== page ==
Rethinking Flexibility in Transit

Through digital solutions, flexibility can be injected into transit. We selected three strategies that can increase the chance of successful introduction of new tools.

Uncertainty has become a key characteristic of the pandemic-era. It has forced people to delay decisions and be prepared for last minute changes to plans. Many of us even learned to enjoy the flexibility that has come with this new way of living. These behaviour changes have undoubtedly been reflected in our travel patterns and will continue to impact traditional transit operations going forward.

Flexibility can be injected into mobility services in many forms. For example, on-demand taxis serving transit deserts with low population density have emerged in rural South Korea, replacing infrequent bus services to help the elderly maintain a self-sufficient, socially active life. Similarly, on-demand buses in New York and several Canadian towns efficiently filled service gaps during hours when demand is low or unevenly distributed, such as commuting for overnight workers.

Photo by abi ismail on Unsplash

Removing the need to purchase periodic and bulk passes can also give a great deal of freedom to people when their travel or commute patterns may have significantly changed. One way to build such flexibility into fare policy is to move away from transit passes to pay-as-you-go payments with a capped max fare, like the Central Ohio Transit Authority in the U.S. did. These flexible fare policies also require less upfront (financial) commitment serving low-income riders better, too.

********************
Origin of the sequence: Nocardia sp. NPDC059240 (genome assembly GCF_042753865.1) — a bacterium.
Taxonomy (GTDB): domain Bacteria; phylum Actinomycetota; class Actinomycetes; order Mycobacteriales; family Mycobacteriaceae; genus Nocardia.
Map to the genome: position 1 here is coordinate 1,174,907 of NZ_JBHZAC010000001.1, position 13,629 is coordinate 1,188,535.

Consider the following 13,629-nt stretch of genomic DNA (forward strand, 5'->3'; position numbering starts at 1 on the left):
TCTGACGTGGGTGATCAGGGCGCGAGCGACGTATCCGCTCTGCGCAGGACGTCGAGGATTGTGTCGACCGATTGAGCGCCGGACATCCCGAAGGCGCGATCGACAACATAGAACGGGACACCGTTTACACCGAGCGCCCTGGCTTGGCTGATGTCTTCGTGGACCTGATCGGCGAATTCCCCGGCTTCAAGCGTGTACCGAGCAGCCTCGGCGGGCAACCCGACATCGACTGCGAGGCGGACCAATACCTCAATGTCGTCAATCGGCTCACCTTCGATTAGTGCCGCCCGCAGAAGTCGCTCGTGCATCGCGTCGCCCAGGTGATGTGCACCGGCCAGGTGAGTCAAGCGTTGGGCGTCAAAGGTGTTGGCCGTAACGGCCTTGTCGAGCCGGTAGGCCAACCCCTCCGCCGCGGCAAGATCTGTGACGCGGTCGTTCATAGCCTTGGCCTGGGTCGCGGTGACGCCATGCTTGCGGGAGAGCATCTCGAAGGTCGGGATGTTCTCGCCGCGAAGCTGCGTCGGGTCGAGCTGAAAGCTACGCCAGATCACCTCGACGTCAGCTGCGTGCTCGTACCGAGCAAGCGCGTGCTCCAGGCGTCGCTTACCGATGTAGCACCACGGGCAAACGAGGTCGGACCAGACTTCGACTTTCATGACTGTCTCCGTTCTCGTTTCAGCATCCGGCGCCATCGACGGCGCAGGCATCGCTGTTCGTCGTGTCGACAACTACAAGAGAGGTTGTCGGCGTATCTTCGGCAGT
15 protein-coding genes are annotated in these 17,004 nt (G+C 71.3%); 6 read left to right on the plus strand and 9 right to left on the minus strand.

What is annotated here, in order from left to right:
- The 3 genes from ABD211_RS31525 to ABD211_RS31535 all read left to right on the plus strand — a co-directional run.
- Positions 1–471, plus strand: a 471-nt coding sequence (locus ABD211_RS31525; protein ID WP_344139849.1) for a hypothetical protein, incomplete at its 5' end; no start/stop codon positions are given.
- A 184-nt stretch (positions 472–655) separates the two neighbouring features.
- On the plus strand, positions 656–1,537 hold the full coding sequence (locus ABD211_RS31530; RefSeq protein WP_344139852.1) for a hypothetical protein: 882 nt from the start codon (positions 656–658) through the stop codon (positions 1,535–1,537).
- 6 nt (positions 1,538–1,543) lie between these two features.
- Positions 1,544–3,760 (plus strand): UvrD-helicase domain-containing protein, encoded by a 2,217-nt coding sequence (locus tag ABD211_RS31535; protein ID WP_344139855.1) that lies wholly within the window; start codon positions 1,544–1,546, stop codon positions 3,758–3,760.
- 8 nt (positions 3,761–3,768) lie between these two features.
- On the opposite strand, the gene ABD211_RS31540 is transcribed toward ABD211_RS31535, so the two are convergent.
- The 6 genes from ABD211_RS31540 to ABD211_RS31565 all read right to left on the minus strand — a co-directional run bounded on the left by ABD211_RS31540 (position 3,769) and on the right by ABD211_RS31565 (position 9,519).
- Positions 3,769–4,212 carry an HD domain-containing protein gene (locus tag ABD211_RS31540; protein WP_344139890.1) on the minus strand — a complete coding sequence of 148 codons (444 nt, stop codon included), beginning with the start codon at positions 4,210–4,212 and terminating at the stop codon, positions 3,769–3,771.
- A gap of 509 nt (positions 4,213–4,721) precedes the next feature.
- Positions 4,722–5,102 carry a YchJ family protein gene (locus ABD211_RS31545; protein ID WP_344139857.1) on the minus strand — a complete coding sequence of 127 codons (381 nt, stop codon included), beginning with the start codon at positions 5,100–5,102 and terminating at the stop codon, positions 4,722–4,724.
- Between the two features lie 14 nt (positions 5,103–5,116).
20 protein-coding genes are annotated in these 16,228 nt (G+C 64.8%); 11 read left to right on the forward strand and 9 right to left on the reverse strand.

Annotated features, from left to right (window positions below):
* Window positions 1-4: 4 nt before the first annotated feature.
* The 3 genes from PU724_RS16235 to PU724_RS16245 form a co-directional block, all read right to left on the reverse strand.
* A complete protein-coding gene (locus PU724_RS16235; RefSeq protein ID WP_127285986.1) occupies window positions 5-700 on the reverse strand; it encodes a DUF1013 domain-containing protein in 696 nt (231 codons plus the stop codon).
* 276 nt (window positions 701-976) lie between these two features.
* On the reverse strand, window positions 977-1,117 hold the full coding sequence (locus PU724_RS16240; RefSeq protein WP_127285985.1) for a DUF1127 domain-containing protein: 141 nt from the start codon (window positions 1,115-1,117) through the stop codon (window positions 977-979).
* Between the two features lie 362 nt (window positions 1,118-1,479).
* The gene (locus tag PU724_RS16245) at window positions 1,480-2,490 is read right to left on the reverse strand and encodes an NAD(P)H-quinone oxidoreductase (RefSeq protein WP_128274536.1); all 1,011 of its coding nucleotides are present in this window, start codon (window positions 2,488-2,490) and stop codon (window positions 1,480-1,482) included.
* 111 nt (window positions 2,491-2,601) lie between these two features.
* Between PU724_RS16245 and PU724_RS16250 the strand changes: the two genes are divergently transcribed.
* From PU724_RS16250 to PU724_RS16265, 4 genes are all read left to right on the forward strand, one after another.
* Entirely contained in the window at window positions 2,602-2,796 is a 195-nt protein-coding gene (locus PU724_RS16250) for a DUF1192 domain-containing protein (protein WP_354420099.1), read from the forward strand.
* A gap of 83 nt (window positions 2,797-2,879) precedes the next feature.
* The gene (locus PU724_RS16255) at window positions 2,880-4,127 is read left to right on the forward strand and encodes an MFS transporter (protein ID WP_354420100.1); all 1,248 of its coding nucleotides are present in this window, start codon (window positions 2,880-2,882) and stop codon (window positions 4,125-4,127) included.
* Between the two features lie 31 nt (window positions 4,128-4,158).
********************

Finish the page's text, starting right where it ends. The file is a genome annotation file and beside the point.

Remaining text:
While digitization has been a clear trend for many years, the pandemic has accelerated the impact on mobility services around the world. Public transit agencies are pursuing new solutions to longstanding challenges to services through digital means. For example, allowing customers to use a bank card or a mobile phone with internet connection to pay their fare. Some agencies, such as several in California, are going even farther by providing people who ride transit with digital payment options that can be used not only for public transportation but for all types of payments throughout their day. Transit can become a trusted gateway for people currently left out of the digital economy by providing an entry point to financial inclusion.

In our experience, those transit agencies that have successfully launched flexible, digital solutions have adopted the following three strategies:

  1. Knowing their riders: to efficiently design, build, and launch new solutions, agencies must have a thorough knowledge of their user demographics and travel habits. In turn, digitally-driven solutions like on-demand transit and pay-as-you-go fare payments will generate a great amount of data that can be used to further advance the understanding of service usage and rider preferences. For Rebel tips on how to advance your organization’s data agenda, check out this article
  2. Piloting before big bangs: testing solutions in small scale, short term pilots create the opportunity to learn without heavy investments or risk of failure. Setting quantifiable KPIs for pilot projects and drafting initial next steps for when the pilot ends can make the difference between a successful product launch and a never-ending pilot phase.
  3. Seeking partnership with the private sector: partnerships rely on mutual interest and aligned incentives. For example, when transit agencies partner with fintech companies to offer digital payment solutions, their interests are aligned: transit agencies wish to reach more transit users, while fintech companies can extend their user base. Clear documentation of demonstration goals, learning objectives and KPIs is a must have in to order to successfully partner with the private sector.